Sunday, July 18, 2010

The Narthex: More than a Point of Entry

This view looks towards the east doors. This part is a smaller space running behind the sanctuary, which is behind the walls to your left.

The United Methodist Church of the Resurrection has the best narthex I have ever seen in a church. For the uninitiated, narthex is the churchy word for lobby or foyer. In some traditions, it has the history of being the place where people who per that particular church's tradition could not sit in the church sanctuary itself (also called the nave) for the service. They could hang out in this space, sometimes a room outside the nave, sometimes a porch, and hear the goings on in the worship service.

Making our way towards the main part of the narthex, near the bookstore and coffee shop. The bookstore is setting up for a worship conference.

In the Protestant tradition, all can come into the worship service, so the narthex functions more like a lobby or foyer. A place to gather before or after--a place to visit together.

Looking north and west. Bookstore is on the right. The Children's ministry area is through the dark doors on the left. That's a building, joined to the sanctuary building by this area.

In many churches I have been in, the narthex has been a bit of an afterthought. It has not been very welcoming, it has been too small, and/or it has not had a good traffic flow. College Church of the Nazarene has a terrible narthex for a church its size. One church I belonged to made enlarging and changing the flow of traffic in its narthex a major point of a renovation project. It made a big difference--the resulting space was much friendlier and easier to use.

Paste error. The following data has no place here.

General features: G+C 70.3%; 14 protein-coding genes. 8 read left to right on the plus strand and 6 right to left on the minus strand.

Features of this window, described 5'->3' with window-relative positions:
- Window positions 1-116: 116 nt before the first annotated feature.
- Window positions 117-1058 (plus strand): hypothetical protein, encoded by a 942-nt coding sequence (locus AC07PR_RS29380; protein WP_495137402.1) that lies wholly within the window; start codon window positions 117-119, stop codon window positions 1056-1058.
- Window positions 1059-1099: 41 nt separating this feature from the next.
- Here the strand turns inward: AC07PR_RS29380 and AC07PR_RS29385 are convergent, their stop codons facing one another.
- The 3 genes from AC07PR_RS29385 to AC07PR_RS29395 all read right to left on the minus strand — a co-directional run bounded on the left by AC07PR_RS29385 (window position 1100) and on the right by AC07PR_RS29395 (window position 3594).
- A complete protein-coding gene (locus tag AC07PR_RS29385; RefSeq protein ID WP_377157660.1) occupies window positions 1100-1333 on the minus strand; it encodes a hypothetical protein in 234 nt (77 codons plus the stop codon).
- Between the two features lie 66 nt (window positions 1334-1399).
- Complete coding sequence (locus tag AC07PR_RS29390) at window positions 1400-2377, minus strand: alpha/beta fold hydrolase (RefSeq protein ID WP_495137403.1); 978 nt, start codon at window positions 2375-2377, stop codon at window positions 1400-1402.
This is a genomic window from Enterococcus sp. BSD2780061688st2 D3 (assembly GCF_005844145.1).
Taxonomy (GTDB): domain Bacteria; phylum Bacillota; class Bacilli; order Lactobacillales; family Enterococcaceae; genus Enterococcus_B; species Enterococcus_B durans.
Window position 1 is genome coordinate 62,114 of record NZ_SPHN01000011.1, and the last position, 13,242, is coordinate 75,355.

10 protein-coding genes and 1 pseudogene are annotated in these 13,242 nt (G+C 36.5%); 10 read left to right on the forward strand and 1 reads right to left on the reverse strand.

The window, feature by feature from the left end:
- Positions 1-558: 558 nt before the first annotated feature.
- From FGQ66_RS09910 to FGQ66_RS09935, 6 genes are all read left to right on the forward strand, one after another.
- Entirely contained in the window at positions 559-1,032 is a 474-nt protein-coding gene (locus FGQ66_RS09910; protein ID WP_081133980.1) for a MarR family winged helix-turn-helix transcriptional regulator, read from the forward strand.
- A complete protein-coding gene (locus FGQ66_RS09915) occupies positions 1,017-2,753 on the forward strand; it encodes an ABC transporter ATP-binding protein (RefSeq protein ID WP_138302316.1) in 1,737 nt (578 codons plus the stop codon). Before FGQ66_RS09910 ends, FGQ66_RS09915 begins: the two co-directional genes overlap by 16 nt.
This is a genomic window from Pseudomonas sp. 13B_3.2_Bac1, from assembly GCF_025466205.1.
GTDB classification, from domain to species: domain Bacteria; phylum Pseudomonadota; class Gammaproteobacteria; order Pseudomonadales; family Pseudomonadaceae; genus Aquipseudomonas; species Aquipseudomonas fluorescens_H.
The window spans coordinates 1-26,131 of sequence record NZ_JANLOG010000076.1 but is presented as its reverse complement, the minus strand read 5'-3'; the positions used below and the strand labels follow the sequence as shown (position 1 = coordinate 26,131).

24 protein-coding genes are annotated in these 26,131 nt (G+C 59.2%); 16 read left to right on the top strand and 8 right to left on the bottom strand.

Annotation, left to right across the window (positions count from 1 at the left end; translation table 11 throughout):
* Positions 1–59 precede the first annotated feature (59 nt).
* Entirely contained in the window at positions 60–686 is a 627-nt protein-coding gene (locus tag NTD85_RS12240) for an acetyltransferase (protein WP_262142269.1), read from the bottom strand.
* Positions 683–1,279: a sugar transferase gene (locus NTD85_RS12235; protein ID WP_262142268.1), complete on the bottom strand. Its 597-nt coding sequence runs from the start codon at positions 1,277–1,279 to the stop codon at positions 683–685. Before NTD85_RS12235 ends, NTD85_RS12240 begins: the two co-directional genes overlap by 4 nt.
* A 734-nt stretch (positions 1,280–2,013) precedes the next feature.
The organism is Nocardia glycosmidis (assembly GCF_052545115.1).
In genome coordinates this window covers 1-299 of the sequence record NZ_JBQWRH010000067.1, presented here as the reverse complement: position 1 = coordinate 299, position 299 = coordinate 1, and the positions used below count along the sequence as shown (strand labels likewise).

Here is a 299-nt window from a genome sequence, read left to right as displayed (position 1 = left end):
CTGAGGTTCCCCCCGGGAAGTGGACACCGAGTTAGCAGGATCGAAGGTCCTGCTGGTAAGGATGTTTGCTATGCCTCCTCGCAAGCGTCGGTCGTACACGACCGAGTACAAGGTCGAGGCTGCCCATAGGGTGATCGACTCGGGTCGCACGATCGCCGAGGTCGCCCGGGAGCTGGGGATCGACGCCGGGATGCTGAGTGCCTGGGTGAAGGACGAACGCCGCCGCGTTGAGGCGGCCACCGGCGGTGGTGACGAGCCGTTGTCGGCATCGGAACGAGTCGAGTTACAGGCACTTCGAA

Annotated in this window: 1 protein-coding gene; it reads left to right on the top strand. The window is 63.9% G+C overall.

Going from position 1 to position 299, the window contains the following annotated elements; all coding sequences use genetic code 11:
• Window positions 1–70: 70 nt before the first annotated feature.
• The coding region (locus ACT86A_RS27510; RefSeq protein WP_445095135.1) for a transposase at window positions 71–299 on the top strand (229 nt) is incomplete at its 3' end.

This view looks south. A group of folks is getting together after a baptism.

At COR, the narthex also contains the coffee shop. This means that the whole entry point to the church has this wonderful smell of brewing coffee--a most lovely smell--and very welcoming.

Taken from the coffee shop area. WiFi is available. The stairs lead up to the balcony of the sanctuary. (Oh, that's Alison.)

The whole area has lots of windows letting in huge amounts of light during the daytime hours and just looks open and inviting. You can also see that COR's purpose, vision and journey statements are placed in the space, to remind regular attenders of why we come, and to intrigue the inquiring and searching.

After the five o'clock worship service. Taken in November, therefore it is dark out.

Without a doubt, to this point in my Christian life, the narthex at COR is the best I've ever been in.

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